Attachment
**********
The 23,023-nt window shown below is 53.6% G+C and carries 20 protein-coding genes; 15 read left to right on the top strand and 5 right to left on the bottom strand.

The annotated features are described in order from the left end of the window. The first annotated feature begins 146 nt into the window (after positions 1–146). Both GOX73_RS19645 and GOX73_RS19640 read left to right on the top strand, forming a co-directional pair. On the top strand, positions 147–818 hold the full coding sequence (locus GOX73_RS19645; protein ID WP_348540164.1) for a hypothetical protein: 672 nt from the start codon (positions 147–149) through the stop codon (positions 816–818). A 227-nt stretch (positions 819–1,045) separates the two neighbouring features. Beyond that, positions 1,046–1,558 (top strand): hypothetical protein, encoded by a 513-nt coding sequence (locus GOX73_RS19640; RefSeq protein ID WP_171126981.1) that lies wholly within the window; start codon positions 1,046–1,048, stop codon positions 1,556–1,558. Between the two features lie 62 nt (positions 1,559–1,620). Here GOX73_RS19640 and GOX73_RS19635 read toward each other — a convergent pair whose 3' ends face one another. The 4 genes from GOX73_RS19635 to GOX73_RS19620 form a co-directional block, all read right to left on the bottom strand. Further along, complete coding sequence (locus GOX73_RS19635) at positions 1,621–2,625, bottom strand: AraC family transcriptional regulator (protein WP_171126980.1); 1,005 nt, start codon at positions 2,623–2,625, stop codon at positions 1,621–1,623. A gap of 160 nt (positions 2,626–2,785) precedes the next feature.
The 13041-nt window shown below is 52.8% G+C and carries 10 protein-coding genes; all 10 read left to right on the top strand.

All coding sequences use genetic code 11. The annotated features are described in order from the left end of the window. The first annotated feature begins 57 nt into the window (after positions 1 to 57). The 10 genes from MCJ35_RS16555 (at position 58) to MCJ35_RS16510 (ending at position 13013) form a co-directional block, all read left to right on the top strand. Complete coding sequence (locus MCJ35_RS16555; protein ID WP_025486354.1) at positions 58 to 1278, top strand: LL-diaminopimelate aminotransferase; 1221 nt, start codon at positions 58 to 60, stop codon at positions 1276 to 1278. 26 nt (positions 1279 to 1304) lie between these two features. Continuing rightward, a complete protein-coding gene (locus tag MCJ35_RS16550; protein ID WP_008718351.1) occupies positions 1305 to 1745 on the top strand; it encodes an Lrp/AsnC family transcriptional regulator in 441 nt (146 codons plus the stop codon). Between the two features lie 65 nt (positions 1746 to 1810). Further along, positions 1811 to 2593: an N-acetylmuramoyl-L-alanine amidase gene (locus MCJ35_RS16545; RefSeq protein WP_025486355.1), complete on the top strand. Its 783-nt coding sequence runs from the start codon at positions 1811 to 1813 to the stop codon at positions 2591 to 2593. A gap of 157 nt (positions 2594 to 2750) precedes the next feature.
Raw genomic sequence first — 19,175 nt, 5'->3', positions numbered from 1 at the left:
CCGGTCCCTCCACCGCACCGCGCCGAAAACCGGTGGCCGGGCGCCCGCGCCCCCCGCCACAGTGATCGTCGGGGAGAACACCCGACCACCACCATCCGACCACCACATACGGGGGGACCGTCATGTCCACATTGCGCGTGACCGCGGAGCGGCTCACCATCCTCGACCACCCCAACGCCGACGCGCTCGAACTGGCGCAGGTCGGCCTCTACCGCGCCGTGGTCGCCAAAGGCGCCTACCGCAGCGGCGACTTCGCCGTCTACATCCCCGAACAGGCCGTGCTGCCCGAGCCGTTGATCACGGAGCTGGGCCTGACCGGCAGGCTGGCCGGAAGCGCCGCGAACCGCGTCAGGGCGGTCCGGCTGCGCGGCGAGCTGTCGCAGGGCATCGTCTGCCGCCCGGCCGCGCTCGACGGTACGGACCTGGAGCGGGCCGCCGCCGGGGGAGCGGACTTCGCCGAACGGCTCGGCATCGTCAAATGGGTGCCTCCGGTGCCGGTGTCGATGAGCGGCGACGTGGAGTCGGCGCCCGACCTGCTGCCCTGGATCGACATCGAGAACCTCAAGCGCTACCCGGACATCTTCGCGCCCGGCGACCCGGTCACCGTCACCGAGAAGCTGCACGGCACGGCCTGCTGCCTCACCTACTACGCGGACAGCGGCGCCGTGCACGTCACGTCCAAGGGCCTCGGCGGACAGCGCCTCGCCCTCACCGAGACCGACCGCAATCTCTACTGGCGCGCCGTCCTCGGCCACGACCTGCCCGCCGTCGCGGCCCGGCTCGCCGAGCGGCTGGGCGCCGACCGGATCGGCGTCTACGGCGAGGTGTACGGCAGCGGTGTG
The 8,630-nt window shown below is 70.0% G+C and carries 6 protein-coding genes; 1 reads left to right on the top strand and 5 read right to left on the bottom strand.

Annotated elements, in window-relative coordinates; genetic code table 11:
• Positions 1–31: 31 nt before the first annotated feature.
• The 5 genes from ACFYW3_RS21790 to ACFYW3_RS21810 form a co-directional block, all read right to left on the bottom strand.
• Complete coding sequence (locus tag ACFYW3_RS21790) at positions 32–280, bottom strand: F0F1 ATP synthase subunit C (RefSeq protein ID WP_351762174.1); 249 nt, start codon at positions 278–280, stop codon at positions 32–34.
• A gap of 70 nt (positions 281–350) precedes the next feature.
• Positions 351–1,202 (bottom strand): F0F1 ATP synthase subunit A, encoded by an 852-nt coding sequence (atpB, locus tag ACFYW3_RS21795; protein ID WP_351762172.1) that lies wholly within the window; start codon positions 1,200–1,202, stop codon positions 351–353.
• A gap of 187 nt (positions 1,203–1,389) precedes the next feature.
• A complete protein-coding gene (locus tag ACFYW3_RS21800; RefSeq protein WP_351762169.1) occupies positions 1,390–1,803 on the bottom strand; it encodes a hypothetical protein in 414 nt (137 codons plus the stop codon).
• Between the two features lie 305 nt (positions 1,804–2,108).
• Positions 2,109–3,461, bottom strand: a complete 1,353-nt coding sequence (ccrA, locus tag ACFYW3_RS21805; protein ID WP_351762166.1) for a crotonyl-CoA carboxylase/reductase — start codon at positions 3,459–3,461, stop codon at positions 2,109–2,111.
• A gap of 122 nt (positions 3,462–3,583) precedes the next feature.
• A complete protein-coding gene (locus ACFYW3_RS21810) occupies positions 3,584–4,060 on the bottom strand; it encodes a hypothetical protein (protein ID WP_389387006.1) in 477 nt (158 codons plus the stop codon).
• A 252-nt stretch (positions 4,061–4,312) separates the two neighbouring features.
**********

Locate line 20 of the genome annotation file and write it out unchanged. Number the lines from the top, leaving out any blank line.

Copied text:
• A 252-nt stretch (positions 4,061–4,312) separates the two neighbouring features.